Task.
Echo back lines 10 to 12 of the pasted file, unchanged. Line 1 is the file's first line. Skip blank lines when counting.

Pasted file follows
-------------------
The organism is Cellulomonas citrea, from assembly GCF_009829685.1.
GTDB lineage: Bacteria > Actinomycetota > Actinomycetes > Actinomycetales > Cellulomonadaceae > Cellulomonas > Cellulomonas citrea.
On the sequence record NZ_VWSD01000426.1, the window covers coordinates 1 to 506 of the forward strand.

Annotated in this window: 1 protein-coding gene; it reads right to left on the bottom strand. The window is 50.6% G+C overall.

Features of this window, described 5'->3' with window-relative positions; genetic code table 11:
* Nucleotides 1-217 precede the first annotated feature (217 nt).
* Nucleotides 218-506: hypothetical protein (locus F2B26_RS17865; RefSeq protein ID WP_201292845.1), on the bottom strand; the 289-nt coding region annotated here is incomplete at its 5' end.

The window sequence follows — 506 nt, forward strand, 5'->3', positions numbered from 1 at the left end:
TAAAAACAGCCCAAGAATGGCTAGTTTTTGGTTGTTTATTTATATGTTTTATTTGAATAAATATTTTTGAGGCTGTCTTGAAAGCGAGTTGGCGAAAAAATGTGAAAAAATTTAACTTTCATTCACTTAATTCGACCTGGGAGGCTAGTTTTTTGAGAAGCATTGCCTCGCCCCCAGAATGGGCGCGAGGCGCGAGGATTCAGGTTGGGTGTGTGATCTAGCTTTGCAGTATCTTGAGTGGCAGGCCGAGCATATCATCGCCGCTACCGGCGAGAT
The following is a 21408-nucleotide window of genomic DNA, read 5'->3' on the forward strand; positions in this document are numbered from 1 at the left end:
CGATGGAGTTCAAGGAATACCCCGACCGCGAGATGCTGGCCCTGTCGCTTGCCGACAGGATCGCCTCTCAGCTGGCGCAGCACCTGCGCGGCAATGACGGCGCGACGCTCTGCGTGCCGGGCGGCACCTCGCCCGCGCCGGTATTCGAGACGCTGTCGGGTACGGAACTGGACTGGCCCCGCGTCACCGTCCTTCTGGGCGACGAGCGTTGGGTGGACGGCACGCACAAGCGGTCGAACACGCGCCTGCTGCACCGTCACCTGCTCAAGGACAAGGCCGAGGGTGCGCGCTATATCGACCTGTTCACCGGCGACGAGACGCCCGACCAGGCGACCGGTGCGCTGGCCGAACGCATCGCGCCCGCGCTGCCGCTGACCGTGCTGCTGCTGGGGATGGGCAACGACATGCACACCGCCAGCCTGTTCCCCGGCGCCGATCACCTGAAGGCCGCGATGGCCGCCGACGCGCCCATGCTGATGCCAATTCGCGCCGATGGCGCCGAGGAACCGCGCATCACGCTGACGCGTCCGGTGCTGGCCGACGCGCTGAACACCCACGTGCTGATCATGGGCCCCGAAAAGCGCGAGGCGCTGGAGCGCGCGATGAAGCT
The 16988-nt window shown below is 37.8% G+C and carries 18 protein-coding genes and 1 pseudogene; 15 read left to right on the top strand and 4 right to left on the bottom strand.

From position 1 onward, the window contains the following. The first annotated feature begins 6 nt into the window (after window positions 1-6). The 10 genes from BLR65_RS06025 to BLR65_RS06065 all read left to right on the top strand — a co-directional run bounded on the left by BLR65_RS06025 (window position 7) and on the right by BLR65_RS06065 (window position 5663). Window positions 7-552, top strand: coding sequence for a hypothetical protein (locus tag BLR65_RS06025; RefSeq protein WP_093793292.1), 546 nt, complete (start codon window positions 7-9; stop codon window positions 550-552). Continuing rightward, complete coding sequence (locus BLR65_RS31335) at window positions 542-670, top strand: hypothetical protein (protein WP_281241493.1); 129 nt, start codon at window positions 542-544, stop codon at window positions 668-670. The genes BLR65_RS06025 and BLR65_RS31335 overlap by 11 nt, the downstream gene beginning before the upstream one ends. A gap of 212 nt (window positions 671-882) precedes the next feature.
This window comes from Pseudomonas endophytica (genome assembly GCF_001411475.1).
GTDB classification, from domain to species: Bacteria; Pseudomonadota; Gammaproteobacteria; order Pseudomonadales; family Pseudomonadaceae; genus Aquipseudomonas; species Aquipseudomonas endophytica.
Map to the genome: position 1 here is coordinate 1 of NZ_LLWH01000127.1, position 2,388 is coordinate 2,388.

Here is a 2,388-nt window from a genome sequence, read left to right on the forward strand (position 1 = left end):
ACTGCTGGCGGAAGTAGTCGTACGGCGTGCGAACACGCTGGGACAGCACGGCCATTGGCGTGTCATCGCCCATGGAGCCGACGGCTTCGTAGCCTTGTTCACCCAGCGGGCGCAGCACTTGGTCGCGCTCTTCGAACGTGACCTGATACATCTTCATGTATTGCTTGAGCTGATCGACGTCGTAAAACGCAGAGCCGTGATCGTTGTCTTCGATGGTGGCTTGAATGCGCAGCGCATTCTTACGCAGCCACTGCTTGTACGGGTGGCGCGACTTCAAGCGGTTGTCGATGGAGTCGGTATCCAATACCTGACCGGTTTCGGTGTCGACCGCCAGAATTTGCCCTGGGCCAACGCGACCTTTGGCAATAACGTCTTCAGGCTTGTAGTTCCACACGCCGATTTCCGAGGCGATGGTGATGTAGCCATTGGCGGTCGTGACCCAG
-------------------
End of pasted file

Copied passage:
The following is a 21408-nucleotide window of genomic DNA, read 5'->3' on the forward strand; positions in this document are numbered from 1 at the left end:
CGATGGAGTTCAAGGAATACCCCGACCGCGAGATGCTGGCCCTGTCGCTTGCCGACAGGATCGCCTCTCAGCTGGCGCAGCACCTGCGCGGCAATGACGGCGCGACGCTCTGCGTGCCGGGCGGCACCTCGCCCGCGCCGGTATTCGAGACGCTGTCGGGTACGGAACTGGACTGGCCCCGCGTCACCGTCCTTCTGGGCGACGAGCGTTGGGTGGACGGCACGCACAAGCGGTCGAACACGCGCCTGCTGCACCGTCACCTGCTCAAGGACAAGGCCGAGGGTGCGCGCTATATCGACCTGTTCACCGGCGACGAGACGCCCGACCAGGCGACCGGTGCGCTGGCCGAACGCATCGCGCCCGCGCTGCCGCTGACCGTGCTGCTGCTGGGGATGGGCAACGACATGCACACCGCCAGCCTGTTCCCCGGCGCCGATCACCTGAAGGCCGCGATGGCCGCCGACGCGCCCATGCTGATGCCAATTCGCGCCGATGGCGCCGAGGAACCGCGCATCACGCTGACGCGTCCGGTGCTGGCCGACGCGCTGAACACCCACGTGCTGATCATGGGCCCCGAAAAGCGCGAGGCGCTGGAGCGCGCGATGAAGCT
The 16988-nt window shown below is 37.8% G+C and carries 18 protein-coding genes and 1 pseudogene; 15 read left to right on the top strand and 4 right to left on the bottom strand.